Vinton Cerf, commonly referred to as the founding father of the Internet, has been hired by Google as Chief Internet Evangelist.
"Vint Cerf is clearly one of the great technology leaders of our time," said Google CEO Eric Schmidt of Cerf, who co-designed the TCP/IP protocols that were used to develop the Internet's underlying architecture. "His vision for technology helped create entire industries that have transformed many parts of our lives. We are honored to welcome him to Google."
Over at Google he will help to build network infrastructure, architectures, systems and standards for the next generation of Internet applications.
"Google has already made tremendous strides in making access to information on the web a reality for users across the globe, but we're still in the Internet's early innings," he said. "This medium will enjoy wider-spread use than television, radio or phones, and will ultimately expand beyond planet Earth. Google has always believed in doing things differently, and I believe that places us in a unique position to help bring even the wildest Internet visions into reality."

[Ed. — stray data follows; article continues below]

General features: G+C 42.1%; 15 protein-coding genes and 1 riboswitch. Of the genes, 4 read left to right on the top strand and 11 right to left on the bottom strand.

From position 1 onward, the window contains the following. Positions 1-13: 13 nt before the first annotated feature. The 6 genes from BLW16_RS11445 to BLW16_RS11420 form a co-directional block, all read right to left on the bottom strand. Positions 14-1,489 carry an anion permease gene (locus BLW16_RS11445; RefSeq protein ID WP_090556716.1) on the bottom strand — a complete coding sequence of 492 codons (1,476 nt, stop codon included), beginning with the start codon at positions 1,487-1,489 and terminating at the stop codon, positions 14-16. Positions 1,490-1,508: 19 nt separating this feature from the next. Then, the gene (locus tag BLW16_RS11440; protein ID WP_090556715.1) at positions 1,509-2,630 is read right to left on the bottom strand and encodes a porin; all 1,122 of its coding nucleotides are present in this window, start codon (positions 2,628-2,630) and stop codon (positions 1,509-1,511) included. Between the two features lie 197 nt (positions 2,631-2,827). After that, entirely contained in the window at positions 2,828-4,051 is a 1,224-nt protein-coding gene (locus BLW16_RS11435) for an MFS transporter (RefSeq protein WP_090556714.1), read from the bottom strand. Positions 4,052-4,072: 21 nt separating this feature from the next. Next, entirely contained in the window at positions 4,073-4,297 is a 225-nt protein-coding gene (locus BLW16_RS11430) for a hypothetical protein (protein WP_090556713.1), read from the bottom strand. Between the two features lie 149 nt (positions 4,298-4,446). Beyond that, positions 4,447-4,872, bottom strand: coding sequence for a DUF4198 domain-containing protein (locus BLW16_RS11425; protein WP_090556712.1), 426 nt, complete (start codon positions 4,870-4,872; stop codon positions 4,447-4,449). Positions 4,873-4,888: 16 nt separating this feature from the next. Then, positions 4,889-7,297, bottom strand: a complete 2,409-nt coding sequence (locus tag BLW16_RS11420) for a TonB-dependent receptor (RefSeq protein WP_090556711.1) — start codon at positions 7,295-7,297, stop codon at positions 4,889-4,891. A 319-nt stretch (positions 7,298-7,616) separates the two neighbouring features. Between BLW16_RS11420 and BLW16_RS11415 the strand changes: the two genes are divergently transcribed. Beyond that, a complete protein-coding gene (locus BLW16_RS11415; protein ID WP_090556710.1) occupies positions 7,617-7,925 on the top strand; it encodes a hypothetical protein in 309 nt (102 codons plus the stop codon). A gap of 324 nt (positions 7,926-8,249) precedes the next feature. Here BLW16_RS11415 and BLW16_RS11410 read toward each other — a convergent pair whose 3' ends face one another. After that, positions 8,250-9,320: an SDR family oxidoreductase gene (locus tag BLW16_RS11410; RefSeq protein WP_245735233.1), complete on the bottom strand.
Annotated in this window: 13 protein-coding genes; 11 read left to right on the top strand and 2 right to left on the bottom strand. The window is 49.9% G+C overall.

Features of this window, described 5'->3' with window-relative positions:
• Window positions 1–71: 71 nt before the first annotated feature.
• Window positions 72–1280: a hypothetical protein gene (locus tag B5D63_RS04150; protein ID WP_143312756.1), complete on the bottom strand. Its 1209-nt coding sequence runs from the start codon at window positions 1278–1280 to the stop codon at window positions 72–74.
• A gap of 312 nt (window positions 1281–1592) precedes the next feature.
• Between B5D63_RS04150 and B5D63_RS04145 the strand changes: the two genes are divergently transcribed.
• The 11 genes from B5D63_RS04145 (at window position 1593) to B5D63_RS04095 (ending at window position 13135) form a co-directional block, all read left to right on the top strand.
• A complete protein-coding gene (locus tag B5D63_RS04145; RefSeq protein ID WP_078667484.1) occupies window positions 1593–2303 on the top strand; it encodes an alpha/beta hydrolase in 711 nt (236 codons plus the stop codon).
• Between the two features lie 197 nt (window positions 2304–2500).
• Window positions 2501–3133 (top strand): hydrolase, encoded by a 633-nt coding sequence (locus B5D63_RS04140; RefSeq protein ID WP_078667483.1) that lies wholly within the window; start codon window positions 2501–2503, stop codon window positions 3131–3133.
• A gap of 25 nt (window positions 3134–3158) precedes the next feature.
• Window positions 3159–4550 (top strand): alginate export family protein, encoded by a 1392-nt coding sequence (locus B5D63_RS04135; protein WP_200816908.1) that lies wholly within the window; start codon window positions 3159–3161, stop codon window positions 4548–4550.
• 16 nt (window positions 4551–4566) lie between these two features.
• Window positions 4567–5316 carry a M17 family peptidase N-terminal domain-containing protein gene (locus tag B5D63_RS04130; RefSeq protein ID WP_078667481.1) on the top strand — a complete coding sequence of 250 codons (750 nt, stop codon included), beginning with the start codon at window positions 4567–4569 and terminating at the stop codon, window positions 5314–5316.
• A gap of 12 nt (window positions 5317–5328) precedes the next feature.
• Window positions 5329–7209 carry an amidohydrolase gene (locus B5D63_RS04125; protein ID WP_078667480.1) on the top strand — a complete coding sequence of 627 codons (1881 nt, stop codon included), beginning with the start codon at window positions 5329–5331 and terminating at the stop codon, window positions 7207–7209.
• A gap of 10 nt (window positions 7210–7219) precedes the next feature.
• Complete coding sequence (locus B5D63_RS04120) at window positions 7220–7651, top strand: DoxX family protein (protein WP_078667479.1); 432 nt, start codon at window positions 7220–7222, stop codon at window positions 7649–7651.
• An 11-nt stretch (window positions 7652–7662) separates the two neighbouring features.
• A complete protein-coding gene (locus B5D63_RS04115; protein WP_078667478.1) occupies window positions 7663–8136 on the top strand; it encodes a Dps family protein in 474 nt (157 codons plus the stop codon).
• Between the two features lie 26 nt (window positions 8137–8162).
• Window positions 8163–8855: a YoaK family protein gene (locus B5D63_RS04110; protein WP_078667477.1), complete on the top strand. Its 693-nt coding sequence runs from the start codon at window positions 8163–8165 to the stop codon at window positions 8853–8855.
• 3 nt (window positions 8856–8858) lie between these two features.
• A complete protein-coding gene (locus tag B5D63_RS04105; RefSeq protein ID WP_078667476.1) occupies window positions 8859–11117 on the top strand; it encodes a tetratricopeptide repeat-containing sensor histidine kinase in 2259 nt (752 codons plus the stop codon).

Cerf joins Google from MCI, where he led technology advancements since 1982, with a break to return to research at the Corporation for National Research Initiatives from 1986 to 1994. On his return to MCI in 1994, he helped to put MCI on the Internet map. With Robert Kahn, he recently received the ACM's A.M. Turing Award, considered "the Nobel Prize for computing," for his achievements in computer networking. Cerf is also working on the Interplanetary Network, a project of NASA's Jet Propulsion Lab, which aims to extend the Internet into outer space for planet-to-planet communications. He will also continue in his role as the Chairman of the Internet Corporation for Assigned Names and Numbers (ICANN).
Cerf says he will join Google on October 3. He explains Chief Internet Evangelist was actually the second title he proposed. He'd love to be referred to as Archduke but that title was just a little bit over the top..